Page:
The frequently anecdotal nature of evidence concerning the impact of warfare on conservation poses numerous problems and there have been calls to apply a strict set of conditions to such data to improve the rigor of scientific analysis in this field. To illustrate the difficulties, however, of applying strict quantitative conditions on such data a deterministic model of conflict-linked deforestation in sub-Saharan Africa was constructed and the implications of the model discussed. Our model indicates that from 1990–2005 approximately 35,000 ha of timber have been used to support officially recorded UN refugees in this region: this is a continuing impact, albeit quantified using data with some potential error. An alternative semi-quantitative approach was also used, with reported environmental impacts of conflict assessed for reliability and severity using a number of empirical criteria. Data focusing on the Democratic Republic of Congo and Rwanda were subsequently analysed using this framework. Illegal resource exploitation was identified as the primary impact resulting from conflict and, in some instances, a driver of the hostilities. From the joint consideration of the conflict and post-conflict phases such exploitation is concluded to be the product of lawlessness and anarchy generated by violent uprisings rather than violence per se. As such, armed conflict does not pose a novel threat to protected areas but rather amplifies threats extant during peace, creating a need for appropriate responses by those involved in conservation management. With both the occurrence and violence of conflicts in sub-Saharan Africa increasing, the impacts of warfare are pertinent to both the immediate and long-term management of biological resources in the region.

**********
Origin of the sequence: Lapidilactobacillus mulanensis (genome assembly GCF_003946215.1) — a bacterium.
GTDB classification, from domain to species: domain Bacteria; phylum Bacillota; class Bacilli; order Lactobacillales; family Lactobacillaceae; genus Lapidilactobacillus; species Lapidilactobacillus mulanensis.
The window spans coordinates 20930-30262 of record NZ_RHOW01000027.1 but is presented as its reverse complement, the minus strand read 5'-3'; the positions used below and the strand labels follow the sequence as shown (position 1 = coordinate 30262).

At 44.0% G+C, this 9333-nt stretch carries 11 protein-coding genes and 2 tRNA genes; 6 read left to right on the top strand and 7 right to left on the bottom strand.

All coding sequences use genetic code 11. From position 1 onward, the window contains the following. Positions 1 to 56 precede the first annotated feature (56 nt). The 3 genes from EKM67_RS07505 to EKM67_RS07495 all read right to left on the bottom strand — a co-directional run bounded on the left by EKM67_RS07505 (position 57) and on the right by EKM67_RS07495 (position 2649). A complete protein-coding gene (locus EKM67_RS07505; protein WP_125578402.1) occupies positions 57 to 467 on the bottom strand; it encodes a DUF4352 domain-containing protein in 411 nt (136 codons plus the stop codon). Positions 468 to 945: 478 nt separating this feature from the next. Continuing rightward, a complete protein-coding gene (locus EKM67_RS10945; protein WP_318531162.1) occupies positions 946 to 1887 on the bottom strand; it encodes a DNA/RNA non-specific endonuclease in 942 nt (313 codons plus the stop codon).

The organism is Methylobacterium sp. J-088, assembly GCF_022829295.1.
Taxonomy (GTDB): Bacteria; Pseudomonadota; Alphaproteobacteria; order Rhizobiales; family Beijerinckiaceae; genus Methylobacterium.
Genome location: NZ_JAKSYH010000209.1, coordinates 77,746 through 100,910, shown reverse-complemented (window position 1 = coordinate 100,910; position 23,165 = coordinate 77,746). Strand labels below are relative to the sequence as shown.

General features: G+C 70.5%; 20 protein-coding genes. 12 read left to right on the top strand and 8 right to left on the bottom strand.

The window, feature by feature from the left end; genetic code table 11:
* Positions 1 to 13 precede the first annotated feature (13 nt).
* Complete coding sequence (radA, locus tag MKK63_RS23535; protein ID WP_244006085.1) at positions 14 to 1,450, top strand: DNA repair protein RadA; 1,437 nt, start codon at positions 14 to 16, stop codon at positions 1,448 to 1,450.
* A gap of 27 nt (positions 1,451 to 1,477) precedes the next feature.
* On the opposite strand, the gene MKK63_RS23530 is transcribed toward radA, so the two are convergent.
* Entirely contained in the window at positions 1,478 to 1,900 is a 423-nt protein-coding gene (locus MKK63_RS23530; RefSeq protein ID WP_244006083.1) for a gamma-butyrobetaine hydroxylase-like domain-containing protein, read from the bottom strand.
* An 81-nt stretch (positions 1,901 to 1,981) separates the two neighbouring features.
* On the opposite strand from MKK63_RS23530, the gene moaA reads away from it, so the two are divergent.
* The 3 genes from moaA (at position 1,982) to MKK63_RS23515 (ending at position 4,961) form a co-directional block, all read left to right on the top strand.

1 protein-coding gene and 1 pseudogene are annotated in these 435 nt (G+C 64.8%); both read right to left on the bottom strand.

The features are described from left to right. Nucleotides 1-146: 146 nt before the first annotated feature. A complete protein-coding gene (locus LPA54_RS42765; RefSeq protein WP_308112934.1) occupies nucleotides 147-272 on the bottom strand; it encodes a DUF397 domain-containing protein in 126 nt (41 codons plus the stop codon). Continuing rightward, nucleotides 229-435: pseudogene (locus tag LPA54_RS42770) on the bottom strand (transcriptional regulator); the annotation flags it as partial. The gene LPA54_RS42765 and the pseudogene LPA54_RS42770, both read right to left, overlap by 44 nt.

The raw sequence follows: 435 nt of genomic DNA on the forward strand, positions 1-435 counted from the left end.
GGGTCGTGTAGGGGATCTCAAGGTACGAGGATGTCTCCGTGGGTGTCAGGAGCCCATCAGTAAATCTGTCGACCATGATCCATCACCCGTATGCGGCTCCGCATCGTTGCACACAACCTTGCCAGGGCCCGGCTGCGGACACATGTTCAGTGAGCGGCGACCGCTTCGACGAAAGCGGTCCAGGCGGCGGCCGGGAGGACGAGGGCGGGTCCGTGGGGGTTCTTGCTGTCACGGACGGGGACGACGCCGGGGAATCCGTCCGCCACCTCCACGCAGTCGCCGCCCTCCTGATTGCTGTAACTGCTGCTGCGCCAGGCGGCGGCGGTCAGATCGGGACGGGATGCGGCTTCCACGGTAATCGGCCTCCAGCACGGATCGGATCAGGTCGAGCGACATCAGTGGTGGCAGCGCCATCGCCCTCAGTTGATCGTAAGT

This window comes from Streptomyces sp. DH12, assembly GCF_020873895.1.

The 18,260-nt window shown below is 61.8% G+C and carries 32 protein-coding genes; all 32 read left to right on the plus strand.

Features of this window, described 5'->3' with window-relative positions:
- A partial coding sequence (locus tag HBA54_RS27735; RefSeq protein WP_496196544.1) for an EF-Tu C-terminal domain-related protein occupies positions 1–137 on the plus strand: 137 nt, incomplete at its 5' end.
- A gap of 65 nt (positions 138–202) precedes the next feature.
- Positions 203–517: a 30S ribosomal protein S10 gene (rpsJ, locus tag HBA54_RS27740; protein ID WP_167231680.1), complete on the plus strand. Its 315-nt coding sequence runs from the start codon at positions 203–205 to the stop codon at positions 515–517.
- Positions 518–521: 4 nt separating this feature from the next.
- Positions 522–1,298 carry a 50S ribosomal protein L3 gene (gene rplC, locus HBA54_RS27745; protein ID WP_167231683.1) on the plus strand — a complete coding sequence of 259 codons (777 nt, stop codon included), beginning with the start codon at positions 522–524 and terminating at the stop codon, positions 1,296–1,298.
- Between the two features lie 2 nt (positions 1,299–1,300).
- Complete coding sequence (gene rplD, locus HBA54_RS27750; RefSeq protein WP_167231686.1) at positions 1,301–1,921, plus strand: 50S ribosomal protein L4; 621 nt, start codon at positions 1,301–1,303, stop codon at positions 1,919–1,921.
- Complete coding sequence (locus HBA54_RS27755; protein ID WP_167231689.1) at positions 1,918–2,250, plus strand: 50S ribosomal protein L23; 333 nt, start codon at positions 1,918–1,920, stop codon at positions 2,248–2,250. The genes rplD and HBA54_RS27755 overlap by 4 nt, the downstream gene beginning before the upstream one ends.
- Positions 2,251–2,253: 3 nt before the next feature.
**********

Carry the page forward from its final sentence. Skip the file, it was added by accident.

Copyright
Corresponding author
email: mdh@soton.ac.uk
Recommend this journal

Email your librarian or administrator to recommend adding this journal to your organisation's collection.

Oryx
  • ISSN: 0030-6053
  • EISSN: 1365-3008
  • URL: /core/journals/oryx
Please enter your name
Please enter a valid email address
Who would you like to send this to? *
×

Keywords: